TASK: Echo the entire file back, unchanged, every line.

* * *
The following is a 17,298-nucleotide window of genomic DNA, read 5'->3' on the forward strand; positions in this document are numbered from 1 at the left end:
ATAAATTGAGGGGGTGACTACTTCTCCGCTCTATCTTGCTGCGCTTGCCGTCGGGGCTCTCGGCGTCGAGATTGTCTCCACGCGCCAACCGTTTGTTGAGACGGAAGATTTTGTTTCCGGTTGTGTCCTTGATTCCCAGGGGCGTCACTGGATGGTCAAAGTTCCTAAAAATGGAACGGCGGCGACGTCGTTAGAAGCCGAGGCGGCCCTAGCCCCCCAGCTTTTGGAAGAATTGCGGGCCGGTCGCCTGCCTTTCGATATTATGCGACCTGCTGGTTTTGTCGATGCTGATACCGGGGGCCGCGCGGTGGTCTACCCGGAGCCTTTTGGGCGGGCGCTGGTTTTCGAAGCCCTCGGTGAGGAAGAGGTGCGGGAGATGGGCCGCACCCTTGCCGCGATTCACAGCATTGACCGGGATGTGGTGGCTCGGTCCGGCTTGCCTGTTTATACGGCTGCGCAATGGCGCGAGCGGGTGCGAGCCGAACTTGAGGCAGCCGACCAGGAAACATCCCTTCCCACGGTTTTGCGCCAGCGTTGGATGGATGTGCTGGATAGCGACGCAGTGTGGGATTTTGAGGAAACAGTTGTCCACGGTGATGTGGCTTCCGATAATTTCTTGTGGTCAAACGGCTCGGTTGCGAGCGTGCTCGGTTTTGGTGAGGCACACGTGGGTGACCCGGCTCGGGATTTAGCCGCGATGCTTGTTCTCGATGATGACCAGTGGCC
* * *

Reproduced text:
The following is a 17,298-nucleotide window of genomic DNA, read 5'->3' on the forward strand; positions in this document are numbered from 1 at the left end:
ATAAATTGAGGGGGTGACTACTTCTCCGCTCTATCTTGCTGCGCTTGCCGTCGGGGCTCTCGGCGTCGAGATTGTCTCCACGCGCCAACCGTTTGTTGAGACGGAAGATTTTGTTTCCGGTTGTGTCCTTGATTCCCAGGGGCGTCACTGGATGGTCAAAGTTCCTAAAAATGGAACGGCGGCGACGTCGTTAGAAGCCGAGGCGGCCCTAGCCCCCCAGCTTTTGGAAGAATTGCGGGCCGGTCGCCTGCCTTTCGATATTATGCGACCTGCTGGTTTTGTCGATGCTGATACCGGGGGCCGCGCGGTGGTCTACCCGGAGCCTTTTGGGCGGGCGCTGGTTTTCGAAGCCCTCGGTGAGGAAGAGGTGCGGGAGATGGGCCGCACCCTTGCCGCGATTCACAGCATTGACCGGGATGTGGTGGCTCGGTCCGGCTTGCCTGTTTATACGGCTGCGCAATGGCGCGAGCGGGTGCGAGCCGAACTTGAGGCAGCCGACCAGGAAACATCCCTTCCCACGGTTTTGCGCCAGCGTTGGATGGATGTGCTGGATAGCGACGCAGTGTGGGATTTTGAGGAAACAGTTGTCCACGGTGATGTGGCTTCCGATAATTTCTTGTGGTCAAACGGCTCGGTTGCGAGCGTGCTCGGTTTTGGTGAGGCACACGTGGGTGACCCGGCTCGGGATTTAGCCGCGATGCTTGTTCTCGATGATGACCAGTGGCC